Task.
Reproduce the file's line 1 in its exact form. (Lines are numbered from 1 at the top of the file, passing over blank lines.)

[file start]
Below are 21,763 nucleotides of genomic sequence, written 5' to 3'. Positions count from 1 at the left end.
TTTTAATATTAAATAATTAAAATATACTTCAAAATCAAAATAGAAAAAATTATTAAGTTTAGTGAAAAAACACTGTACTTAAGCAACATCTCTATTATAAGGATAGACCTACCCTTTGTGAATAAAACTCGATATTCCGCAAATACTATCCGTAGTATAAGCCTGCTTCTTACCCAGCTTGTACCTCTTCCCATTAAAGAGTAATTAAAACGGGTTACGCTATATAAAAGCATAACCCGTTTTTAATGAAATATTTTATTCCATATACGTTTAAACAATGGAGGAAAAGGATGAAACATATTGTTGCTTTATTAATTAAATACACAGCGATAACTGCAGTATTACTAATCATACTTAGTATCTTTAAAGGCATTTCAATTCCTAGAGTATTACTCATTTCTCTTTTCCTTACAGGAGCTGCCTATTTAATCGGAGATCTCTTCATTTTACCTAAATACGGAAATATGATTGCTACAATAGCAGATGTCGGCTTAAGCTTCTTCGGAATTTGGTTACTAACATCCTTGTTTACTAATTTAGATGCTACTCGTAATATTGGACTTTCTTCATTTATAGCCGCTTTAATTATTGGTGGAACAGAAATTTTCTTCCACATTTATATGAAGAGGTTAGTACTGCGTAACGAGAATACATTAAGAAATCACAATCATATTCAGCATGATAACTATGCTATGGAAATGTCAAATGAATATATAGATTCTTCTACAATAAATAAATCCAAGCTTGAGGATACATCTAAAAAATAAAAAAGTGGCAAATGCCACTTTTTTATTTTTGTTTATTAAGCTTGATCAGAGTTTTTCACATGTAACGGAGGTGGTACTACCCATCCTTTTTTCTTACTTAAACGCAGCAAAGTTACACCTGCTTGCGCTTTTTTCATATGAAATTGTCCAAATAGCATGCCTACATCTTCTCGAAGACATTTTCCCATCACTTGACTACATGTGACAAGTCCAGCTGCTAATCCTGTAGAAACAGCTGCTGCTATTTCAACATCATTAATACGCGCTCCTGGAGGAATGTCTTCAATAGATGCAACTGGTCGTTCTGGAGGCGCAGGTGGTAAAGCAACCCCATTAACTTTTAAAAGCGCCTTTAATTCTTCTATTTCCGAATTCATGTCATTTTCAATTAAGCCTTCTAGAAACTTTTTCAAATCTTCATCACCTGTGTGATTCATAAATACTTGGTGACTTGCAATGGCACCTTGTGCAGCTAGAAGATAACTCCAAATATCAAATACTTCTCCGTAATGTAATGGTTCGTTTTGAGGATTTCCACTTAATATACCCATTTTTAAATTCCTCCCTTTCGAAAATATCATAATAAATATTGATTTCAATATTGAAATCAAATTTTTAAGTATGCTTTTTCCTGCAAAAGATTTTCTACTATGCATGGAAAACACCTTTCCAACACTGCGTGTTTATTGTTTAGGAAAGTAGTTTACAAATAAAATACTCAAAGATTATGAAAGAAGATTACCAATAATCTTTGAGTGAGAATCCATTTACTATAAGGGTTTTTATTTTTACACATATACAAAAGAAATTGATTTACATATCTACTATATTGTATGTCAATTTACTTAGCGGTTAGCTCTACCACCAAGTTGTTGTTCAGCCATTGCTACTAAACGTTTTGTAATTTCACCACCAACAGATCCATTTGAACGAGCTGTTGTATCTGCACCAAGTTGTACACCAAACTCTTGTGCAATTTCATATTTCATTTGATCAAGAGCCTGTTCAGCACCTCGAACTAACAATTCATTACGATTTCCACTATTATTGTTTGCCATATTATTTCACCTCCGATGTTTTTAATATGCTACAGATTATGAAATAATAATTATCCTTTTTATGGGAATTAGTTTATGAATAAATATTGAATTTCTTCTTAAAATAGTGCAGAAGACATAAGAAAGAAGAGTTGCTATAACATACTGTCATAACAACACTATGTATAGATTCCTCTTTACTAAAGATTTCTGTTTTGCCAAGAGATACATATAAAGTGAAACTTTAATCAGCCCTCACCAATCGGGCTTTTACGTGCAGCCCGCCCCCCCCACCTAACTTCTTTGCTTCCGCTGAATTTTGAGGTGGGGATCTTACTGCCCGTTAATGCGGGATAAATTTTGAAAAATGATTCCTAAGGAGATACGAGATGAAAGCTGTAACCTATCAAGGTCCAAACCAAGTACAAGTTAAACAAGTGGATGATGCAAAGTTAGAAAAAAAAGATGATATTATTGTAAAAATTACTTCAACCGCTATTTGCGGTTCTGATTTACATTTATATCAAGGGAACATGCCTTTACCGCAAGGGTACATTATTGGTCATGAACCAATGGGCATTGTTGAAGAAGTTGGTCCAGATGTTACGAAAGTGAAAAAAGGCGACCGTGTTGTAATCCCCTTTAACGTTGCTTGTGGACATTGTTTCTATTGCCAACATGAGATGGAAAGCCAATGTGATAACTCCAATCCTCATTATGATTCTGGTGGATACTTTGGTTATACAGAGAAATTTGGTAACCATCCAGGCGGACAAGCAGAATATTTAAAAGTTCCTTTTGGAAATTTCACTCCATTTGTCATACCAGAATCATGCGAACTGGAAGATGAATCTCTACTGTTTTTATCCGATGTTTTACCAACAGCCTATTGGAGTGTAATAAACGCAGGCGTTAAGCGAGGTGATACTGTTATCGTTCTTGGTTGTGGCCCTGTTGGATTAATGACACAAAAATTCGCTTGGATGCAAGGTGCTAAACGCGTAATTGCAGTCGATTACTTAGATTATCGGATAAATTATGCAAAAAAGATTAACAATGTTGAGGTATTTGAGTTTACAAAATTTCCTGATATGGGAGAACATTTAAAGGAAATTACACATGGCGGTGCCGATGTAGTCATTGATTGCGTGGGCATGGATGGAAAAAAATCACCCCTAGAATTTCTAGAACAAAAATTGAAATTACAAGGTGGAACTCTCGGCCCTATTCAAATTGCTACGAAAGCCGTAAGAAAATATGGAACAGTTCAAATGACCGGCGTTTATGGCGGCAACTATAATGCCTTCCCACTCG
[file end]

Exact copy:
Below are 21,763 nucleotides of genomic sequence, written 5' to 3'. Positions count from 1 at the left end.